China is Germany’s fourth-largest export partner after France, the United States and Britain, accounting for €74 billion, or $80.8 billion, of goods such as cars, machines and other heavy equipment.

Volkswagen generates almost a third of its sales in China, making it the single largest market for the producer of VW, Audi and Porsche vehicles.

“Germany exports to China account for about 6 percent of all exports,” said Marco Wagner, a Frankfurt-based economist at Commerzbank. “What happens in China has an impact.”

China has become an important market for German blue-chip firms as well as smaller companies. Volkswagen generates almost a third of sales in China, making it the single largest market for VW, Audi and Porsche vehicles. Chip maker Infineon sells 20 percent of its products in China and BMW sells almost a fifth of its luxury cars there.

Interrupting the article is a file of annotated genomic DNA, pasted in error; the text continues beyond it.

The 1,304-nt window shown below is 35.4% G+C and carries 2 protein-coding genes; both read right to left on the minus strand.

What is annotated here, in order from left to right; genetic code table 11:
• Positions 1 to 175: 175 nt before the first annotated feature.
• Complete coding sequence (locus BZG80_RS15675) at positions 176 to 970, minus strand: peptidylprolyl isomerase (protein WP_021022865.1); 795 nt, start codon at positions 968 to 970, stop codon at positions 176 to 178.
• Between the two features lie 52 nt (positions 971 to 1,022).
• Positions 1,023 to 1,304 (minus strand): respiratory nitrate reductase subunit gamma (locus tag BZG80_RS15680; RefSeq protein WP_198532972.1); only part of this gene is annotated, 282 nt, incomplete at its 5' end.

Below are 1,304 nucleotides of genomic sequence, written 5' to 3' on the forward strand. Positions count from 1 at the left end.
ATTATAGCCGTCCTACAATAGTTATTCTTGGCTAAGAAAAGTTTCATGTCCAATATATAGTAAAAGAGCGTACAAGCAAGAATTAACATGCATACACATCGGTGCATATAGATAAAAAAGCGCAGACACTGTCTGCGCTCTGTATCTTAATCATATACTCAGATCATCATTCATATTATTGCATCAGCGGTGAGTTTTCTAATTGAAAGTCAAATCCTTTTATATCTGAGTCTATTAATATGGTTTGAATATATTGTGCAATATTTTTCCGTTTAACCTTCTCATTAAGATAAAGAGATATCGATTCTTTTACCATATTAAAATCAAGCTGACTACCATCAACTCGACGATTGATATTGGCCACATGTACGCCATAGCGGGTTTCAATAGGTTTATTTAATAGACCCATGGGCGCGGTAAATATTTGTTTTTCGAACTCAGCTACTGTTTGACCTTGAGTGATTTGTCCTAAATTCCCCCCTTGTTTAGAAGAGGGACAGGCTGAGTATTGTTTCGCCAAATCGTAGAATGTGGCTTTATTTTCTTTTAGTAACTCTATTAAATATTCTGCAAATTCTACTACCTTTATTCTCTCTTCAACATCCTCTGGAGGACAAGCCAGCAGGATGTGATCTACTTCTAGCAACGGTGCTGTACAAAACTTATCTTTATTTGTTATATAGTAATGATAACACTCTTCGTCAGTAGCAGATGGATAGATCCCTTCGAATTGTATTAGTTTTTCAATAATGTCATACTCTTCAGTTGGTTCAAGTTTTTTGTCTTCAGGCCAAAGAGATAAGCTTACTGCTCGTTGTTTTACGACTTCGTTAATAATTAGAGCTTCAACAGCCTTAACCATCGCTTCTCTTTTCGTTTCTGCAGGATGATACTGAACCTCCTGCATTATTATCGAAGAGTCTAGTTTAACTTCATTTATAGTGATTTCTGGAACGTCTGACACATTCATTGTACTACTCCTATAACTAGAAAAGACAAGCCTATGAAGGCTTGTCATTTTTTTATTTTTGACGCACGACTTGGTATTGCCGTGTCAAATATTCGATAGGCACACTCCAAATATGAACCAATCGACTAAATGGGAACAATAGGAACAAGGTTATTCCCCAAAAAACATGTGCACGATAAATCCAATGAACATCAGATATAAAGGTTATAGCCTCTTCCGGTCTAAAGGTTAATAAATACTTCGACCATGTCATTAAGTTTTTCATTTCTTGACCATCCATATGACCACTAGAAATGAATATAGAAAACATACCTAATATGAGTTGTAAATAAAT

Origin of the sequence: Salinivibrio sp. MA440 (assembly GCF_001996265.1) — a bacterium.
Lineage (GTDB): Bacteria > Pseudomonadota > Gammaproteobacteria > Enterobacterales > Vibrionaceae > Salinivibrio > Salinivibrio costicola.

BMW shares were among the biggest decliners in the DAX index, falling 4 percent. Deutsche Bank dropped 4.3 percent, ThyssenKrupp 4.7 percent. Germany’s two largest utility firms, E.ON and RWE also dropped more than 4 percent each, although their exposure to China is small or negligible.

Not everyone, however, is expecting problems in China. Sports shoe maker Adidas posted record sales in the Asian country last year, its chief executive told German newspaper Süddeutsche Zeitung.

“For 2015, we will have made more than €2 billion in revenue in China, a record number,” chief executive Herbert Hainer told the paper. “China is thereby our second-largest market after the United States, despite the economic problems there.”